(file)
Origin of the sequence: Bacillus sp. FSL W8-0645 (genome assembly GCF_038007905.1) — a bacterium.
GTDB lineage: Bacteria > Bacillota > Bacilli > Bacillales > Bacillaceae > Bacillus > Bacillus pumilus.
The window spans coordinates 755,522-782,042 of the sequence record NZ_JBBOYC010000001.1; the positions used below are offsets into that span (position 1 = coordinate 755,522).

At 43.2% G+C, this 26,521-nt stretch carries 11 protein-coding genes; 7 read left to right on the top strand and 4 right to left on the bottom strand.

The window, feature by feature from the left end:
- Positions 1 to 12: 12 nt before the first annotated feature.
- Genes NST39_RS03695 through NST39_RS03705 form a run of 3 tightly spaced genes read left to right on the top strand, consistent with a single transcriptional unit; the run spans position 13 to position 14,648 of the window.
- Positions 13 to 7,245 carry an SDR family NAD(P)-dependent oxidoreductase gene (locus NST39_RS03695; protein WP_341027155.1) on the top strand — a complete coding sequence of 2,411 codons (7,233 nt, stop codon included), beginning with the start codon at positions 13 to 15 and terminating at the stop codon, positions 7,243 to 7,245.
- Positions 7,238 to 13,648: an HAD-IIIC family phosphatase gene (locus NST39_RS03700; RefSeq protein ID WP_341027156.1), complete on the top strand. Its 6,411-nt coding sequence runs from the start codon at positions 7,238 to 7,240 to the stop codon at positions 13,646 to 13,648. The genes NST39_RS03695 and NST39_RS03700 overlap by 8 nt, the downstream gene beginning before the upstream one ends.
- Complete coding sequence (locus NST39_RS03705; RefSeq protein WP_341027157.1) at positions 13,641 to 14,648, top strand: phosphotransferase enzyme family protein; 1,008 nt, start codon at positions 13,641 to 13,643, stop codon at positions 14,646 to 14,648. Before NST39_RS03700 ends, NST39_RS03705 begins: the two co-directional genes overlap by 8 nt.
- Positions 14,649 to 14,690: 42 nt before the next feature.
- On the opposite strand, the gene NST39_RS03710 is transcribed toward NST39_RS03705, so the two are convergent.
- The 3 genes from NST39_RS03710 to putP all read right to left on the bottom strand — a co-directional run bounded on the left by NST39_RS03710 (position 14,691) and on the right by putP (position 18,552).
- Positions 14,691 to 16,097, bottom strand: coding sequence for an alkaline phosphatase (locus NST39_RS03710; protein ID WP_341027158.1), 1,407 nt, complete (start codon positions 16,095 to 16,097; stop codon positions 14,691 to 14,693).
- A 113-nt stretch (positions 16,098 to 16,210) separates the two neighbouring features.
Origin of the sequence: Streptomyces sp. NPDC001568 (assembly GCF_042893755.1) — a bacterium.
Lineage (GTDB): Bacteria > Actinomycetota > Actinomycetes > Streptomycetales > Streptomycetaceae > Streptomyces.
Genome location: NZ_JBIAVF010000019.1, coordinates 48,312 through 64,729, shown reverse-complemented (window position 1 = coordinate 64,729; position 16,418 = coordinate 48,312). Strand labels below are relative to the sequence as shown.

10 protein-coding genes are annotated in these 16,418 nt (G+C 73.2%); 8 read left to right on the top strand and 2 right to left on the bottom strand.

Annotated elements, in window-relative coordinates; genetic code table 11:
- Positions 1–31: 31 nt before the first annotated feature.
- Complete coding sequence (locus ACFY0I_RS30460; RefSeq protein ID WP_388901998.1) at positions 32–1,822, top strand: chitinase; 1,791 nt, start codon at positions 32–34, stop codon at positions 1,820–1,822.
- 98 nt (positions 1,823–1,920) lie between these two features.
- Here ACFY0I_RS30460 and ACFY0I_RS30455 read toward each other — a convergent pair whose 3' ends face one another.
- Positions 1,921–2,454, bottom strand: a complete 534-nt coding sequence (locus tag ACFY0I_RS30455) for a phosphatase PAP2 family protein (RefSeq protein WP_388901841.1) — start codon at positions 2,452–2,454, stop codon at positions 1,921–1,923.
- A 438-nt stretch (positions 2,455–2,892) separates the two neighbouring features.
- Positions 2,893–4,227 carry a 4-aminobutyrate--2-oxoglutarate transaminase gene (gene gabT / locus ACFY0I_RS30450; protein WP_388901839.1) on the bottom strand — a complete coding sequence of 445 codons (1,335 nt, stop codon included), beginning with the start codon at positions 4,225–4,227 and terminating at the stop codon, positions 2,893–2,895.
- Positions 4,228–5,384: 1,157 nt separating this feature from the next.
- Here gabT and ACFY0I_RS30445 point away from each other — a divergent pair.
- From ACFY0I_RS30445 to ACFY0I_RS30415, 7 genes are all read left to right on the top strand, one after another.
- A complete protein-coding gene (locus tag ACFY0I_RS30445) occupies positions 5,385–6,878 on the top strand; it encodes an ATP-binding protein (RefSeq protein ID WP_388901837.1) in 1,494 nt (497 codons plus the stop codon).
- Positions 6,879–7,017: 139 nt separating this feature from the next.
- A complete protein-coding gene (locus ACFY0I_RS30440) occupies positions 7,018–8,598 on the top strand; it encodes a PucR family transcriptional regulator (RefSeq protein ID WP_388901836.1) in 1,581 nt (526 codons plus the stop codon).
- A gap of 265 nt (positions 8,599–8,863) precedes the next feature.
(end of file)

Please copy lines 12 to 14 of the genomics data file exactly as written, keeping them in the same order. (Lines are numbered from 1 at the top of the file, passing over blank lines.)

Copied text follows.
- On the opposite strand, the gene NST39_RS03710 is transcribed toward NST39_RS03705, so the two are convergent.
- The 3 genes from NST39_RS03710 to putP all read right to left on the bottom strand — a co-directional run bounded on the left by NST39_RS03710 (position 14,691) and on the right by putP (position 18,552).
- Positions 14,691 to 16,097, bottom strand: coding sequence for an alkaline phosphatase (locus NST39_RS03710; protein ID WP_341027158.1), 1,407 nt, complete (start codon positions 16,095 to 16,097; stop codon positions 14,691 to 14,693).